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attack each of these areas and make real improvements to our commitment is to make those real improvements. i'm pleased -- excuse me. i am pleased to see a particular emphasis on the program of medicare and medicaid, which are permanent fixtures that, in fact, this is an area of particular opportunity for reduction in waste and consistent with the affordable health care act, an area of growth in number of recipients. the committee has just voted on a bipartisan basis, on a report related specifically to new york state. during the dialogue we mentioned an equally outlandish problem that existed in the state of texas. these billions of dollars can no longer be tolerated. we must find them not after decades of waste and abuse, but,
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in fact, in real-time. this committee will have before it today -- will have before during this congress an updated version of the bipartisan data act. it will have an updated version, or a version of our i.t. reform on a bipartisan basis. these and other systems that this committee is responsible for changes will create the opportunity to save money in i.t. procurement, and deliver better information to decision-makers. it also will create greater transparency for the gao and their work, for congress in its work, and for all the watchdogs of waste and abuse. so as we begin this hearing today, with our esteemed comptroller general, we also realize that this legislative work for us to do if this list is to be successfully attacked and reduced. i look forward to working on both a legislative issues and the oversight issues with my
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partner, the ranking member, mr. cummings, who i now recognize was opening statement. >> i want to thank you, mr. chairman, probably the thing. i believe this'll be one of the most important hearings this committee will hold this congress. mr. dodaro, also thank you for testifying before us today. and i thank you for the work gao put into creating this high-risk report. i also ask that you extend the gratitude of this entire committee for the hard work of the folks at gao. as i said earlier any press conference, they have earned the reputation -- reputation for outstanding and accurate work and work that helps our government function better. so we publicly say thank you to them. every one of gao's high-risk reports has been important. however, this year's report is especially significant because comptroller general, nonpartisan
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experts at gao, have made a landmark decision to add the issue of climate change to their biannual high-risk report which details for most threatening challenges facing our nation and federal government. in addition for gl identified a serious risks facing our nation. one that we cannot continue to ignore. gao finds that climate change poses significant financial risk to our nations economy, including agriculture, infrastructure, ecosystem and human health. gao warned that our government is not in all positions to address this fiscal exposure, and gao recommends a government watch strategic approach to manage climate change risk. gao finds that the government has are spent tens of thousands of dollars on damage from severe weather events related to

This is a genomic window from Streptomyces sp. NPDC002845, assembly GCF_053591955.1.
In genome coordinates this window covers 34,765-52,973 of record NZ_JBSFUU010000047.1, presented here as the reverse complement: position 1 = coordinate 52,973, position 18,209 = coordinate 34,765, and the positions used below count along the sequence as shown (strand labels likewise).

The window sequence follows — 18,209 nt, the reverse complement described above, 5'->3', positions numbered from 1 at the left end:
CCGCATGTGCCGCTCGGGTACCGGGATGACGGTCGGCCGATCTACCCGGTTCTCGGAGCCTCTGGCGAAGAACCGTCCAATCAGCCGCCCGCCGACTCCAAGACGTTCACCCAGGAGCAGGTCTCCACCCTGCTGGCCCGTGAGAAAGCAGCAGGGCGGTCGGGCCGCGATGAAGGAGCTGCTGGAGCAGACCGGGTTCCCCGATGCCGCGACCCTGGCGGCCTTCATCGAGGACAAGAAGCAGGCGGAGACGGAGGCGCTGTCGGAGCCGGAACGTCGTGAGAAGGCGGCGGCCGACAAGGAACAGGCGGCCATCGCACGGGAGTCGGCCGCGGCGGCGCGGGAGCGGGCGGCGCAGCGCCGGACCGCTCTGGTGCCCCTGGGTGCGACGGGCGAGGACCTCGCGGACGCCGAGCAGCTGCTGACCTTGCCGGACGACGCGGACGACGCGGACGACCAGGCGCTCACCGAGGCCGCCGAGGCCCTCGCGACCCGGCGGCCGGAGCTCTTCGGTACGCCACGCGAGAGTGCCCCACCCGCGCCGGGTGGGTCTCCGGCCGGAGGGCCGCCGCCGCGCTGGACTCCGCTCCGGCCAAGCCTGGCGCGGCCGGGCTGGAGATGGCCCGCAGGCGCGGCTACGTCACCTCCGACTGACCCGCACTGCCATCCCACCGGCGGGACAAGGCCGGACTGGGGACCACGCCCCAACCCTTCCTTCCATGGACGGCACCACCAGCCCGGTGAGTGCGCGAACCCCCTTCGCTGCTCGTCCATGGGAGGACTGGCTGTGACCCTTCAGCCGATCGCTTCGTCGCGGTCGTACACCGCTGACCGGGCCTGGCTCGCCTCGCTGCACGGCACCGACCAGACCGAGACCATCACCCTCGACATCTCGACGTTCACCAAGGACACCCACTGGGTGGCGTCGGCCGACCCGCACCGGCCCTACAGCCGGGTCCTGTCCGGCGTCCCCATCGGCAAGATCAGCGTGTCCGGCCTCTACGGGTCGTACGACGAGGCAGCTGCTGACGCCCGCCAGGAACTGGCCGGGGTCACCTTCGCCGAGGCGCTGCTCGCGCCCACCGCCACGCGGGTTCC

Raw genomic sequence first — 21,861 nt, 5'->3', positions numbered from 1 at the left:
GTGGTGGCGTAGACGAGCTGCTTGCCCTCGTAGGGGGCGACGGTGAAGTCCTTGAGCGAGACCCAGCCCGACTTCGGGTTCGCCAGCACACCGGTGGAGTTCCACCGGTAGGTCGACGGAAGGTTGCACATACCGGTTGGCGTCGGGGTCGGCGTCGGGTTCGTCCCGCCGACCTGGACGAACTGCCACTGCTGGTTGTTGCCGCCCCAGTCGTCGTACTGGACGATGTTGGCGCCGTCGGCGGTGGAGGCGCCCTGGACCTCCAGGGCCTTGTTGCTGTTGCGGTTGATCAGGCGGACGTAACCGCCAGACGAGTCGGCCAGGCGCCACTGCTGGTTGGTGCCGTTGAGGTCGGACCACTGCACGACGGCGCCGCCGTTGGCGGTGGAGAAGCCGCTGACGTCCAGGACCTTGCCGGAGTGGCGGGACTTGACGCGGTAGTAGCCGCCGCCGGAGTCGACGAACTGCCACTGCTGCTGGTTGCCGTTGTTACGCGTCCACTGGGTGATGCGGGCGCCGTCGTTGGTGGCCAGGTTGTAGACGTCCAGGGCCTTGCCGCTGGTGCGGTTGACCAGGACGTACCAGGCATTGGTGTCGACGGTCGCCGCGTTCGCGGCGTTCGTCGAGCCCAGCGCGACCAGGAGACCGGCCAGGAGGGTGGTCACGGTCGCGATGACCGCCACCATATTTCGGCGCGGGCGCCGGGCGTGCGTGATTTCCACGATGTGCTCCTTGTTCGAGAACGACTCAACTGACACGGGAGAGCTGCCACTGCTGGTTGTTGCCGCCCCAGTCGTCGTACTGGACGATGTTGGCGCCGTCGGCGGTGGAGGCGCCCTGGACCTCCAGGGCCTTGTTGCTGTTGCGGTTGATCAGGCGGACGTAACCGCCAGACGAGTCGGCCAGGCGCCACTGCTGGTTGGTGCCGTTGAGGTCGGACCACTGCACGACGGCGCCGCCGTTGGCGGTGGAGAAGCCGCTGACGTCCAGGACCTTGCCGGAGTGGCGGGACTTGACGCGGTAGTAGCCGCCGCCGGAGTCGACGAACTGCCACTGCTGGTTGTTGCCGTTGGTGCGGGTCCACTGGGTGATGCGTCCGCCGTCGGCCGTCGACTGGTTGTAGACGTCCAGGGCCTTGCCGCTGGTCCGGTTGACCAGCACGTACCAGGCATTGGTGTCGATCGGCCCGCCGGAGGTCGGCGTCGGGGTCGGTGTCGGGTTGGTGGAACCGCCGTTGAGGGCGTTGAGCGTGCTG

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climate change. according to the national oceanic and atmospheric administration, over the past two years the united states has experienced 25 weather disasters that cost over a billion dollars each. gao historic decision to add climate change to the list of high-risk challenges facing our nation is a wakeup call for congress to finally start addressing this very, very critical issue. unfortunately, in the last congress the house republicans voted 37 times to block action to address the threat of climate change. for example, this last climate change research funding by more than $100 million. they voted to prevent the state department from using funds to send a special envoy for climate change to international climate negotiations.
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they voted to zero out the united states contributions on climate change. the world's leading authority on climate change science. they voted to prohibit the department of homeland security from using any funds to participate in the in the agency climate change at that station task force. they voted to prohibit the department of agriculture for reducing any funds to the this climate change adaptation program. what gao is telling us today is that congress simply cannot afford to block or delay action any longer. we must act now to in the gao's recommendation and mitigate the risks from climate change. for these reasons i sent a letter to chairman issa today requesting that our committee hold a series of hearings to address each of the four specific areas that gao highlights in his report relating to climate change. and in an earlier press conference, chairman issa i am a very good point, and that is perhaps we should look at what